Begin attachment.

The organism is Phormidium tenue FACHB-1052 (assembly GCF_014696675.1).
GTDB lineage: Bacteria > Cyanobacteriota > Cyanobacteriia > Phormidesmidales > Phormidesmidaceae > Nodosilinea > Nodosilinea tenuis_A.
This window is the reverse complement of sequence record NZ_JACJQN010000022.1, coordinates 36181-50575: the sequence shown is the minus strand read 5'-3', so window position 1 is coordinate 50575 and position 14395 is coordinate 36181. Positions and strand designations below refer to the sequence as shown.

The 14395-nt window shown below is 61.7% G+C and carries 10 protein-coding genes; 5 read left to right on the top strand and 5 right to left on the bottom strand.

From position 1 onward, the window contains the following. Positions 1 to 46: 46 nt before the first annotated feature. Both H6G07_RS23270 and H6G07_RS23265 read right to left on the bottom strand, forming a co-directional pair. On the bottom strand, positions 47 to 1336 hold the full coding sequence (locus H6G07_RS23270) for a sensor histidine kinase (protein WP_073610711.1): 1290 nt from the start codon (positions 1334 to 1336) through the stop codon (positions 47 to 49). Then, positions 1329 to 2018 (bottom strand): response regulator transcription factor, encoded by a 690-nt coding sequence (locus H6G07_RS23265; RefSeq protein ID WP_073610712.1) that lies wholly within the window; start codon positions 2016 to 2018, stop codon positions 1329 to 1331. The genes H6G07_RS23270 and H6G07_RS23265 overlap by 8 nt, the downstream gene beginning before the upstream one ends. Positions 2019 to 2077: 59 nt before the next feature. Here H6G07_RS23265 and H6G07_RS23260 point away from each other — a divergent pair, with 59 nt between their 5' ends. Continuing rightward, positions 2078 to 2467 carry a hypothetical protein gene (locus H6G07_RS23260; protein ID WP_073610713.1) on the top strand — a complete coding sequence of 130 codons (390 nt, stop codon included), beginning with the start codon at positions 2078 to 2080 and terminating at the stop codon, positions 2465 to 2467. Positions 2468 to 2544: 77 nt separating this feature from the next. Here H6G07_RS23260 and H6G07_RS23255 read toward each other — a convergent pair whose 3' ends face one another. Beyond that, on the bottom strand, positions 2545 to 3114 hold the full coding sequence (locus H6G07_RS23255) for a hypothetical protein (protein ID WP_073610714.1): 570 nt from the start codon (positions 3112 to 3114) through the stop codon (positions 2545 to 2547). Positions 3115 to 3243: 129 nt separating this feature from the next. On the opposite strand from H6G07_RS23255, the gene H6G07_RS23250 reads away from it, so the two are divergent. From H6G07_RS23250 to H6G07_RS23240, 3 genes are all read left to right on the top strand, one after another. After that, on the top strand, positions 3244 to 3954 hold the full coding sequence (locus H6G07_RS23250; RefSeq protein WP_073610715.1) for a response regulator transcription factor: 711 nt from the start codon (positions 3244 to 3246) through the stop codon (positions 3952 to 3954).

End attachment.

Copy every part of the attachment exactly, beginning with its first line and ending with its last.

The organism is Phormidium tenue FACHB-1052 (assembly GCF_014696675.1).
GTDB lineage: Bacteria > Cyanobacteriota > Cyanobacteriia > Phormidesmidales > Phormidesmidaceae > Nodosilinea > Nodosilinea tenuis_A.
This window is the reverse complement of sequence record NZ_JACJQN010000022.1, coordinates 36181-50575: the sequence shown is the minus strand read 5'-3', so window position 1 is coordinate 50575 and position 14395 is coordinate 36181. Positions and strand designations below refer to the sequence as shown.

The 14395-nt window shown below is 61.7% G+C and carries 10 protein-coding genes; 5 read left to right on the top strand and 5 right to left on the bottom strand.

From position 1 onward, the window contains the following. Positions 1 to 46: 46 nt before the first annotated feature. Both H6G07_RS23270 and H6G07_RS23265 read right to left on the bottom strand, forming a co-directional pair. On the bottom strand, positions 47 to 1336 hold the full coding sequence (locus H6G07_RS23270) for a sensor histidine kinase (protein WP_073610711.1): 1290 nt from the start codon (positions 1334 to 1336) through the stop codon (positions 47 to 49). Then, positions 1329 to 2018 (bottom strand): response regulator transcription factor, encoded by a 690-nt coding sequence (locus H6G07_RS23265; RefSeq protein ID WP_073610712.1) that lies wholly within the window; start codon positions 2016 to 2018, stop codon positions 1329 to 1331. The genes H6G07_RS23270 and H6G07_RS23265 overlap by 8 nt, the downstream gene beginning before the upstream one ends. Positions 2019 to 2077: 59 nt before the next feature. Here H6G07_RS23265 and H6G07_RS23260 point away from each other — a divergent pair, with 59 nt between their 5' ends. Continuing rightward, positions 2078 to 2467 carry a hypothetical protein gene (locus H6G07_RS23260; protein ID WP_073610713.1) on the top strand — a complete coding sequence of 130 codons (390 nt, stop codon included), beginning with the start codon at positions 2078 to 2080 and terminating at the stop codon, positions 2465 to 2467. Positions 2468 to 2544: 77 nt separating this feature from the next. Here H6G07_RS23260 and H6G07_RS23255 read toward each other — a convergent pair whose 3' ends face one another. Beyond that, on the bottom strand, positions 2545 to 3114 hold the full coding sequence (locus H6G07_RS23255) for a hypothetical protein (protein ID WP_073610714.1): 570 nt from the start codon (positions 3112 to 3114) through the stop codon (positions 2545 to 2547). Positions 3115 to 3243: 129 nt separating this feature from the next. On the opposite strand from H6G07_RS23255, the gene H6G07_RS23250 reads away from it, so the two are divergent. From H6G07_RS23250 to H6G07_RS23240, 3 genes are all read left to right on the top strand, one after another. After that, on the top strand, positions 3244 to 3954 hold the full coding sequence (locus H6G07_RS23250; RefSeq protein WP_073610715.1) for a response regulator transcription factor: 711 nt from the start codon (positions 3244 to 3246) through the stop codon (positions 3952 to 3954).